"There is no doubt that the timing and wording of the brief press release issued by CAMS on Monday was designed to create the maximum possible confusion amongst regular Calder Park Raceway users," Bob Jane said. "The concept that Calder Park has to rely on CAMS in order to promote events or conduct circuit hire is laughable - I thought that this was clearly proved by my Federal Court action in 1993, but it seems that I may have to remind them again," He said.


"While the result of this CAMS action may cause some inconvenience for clubs and associations in the short term, there is no doubt that CAMS have also done these clubs, associations and individuals a favour in the long term as their action will result in lower cost events and circuit hire in the future," Jane added.


Calder Park regrets any inconvenience caused by the unfortunate wording and timing of the CAMS press release to regular Calder Park users and visitors and re-assures all interested parties that it is definitely business as usual at Calder Park.


Jane is currently seeking legal counsel in relation to notices issued to clubs and associations in relation to the CAMS cancellation of the Calder Park track licence and will not hesitate to take action where appropriate.


The new operating entity of Calder Park Raceway, Calder Park Racing Promotions Pty Ltd emphasises that the venue's Wednesday open practice days, and Legal Off Street Drag Racing events continue (next event this Friday night May 23) and for all remaining 2003 scheduled dates, as does the venue's popular Cruise Nights and general circuit hire activities.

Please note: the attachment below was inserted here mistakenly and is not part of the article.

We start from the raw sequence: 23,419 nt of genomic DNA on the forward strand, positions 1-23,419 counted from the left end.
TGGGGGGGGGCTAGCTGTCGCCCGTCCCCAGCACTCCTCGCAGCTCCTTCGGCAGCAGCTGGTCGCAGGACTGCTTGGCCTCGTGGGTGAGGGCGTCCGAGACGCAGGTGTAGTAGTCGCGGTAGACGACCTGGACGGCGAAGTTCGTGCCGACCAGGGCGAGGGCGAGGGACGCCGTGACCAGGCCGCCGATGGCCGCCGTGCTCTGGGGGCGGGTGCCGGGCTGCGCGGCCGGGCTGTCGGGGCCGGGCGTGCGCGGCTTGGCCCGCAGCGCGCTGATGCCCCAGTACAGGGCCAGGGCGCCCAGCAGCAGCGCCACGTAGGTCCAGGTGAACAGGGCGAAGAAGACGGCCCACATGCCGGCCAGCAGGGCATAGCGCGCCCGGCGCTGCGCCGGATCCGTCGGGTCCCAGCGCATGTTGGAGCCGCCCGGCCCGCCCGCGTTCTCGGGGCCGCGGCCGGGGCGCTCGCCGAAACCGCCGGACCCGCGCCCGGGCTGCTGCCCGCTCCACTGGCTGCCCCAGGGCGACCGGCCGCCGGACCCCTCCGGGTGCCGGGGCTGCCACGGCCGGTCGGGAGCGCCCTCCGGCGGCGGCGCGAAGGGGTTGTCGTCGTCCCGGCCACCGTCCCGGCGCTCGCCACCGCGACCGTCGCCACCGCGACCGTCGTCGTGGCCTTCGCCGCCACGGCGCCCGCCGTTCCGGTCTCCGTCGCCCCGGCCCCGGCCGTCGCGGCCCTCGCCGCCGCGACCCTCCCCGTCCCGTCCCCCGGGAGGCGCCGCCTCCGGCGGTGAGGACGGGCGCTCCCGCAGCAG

Calder Park is owned by Calder Park Raceway Pty Ltd and has appointed a new operator, Calder Park Racing Promotions Pty Ltd to continue the venue's many promotions and circuit hire activities into the future.

#12 Ray Bell

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Posted 21 May 2003 - 13:40

Originally posted by RTH
.....How does Australia compare?


I think the pound is more like $3 Australian.

Typical state level entry fees might be $200 or so, admission about $10. Higher level meetings can be much higher, of course, but running a lower category car at one of these is becoming an expensive proposition. Ask Catalina Park... I think he's vowed that CAMS will never get another dollar from him...

Which means that the new promoters group that is challenging the CAMS' authority (and riding on the back of Jane's 1993 court action as mentioned in Catalina's post) will benefit competitors.

Our petrol price is about 69c to 92c (depending on where you are) for normal unleaded.

Admission to the AGP is something I'm not sure of, but I think you can get in from under $150, with top seats about $250. No idea what admission is to a major national meeting.

#13 Mat

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Posted 21 May 2003 - 14:53

Glad to hear Calder is still running. I was a little worried there for a minute. I live about an hour from the track, but havent been to see any action there since last winter.

To continue with what Ray is saying.

Admission to the AGP is from approx $100 (33quid) for Sunday general admission ticket. A 4-day grandstand ticket will set you back between $350 - $550.

Admission to a V8 Supercar meeting is about $45 for the sunday.

#14 RTH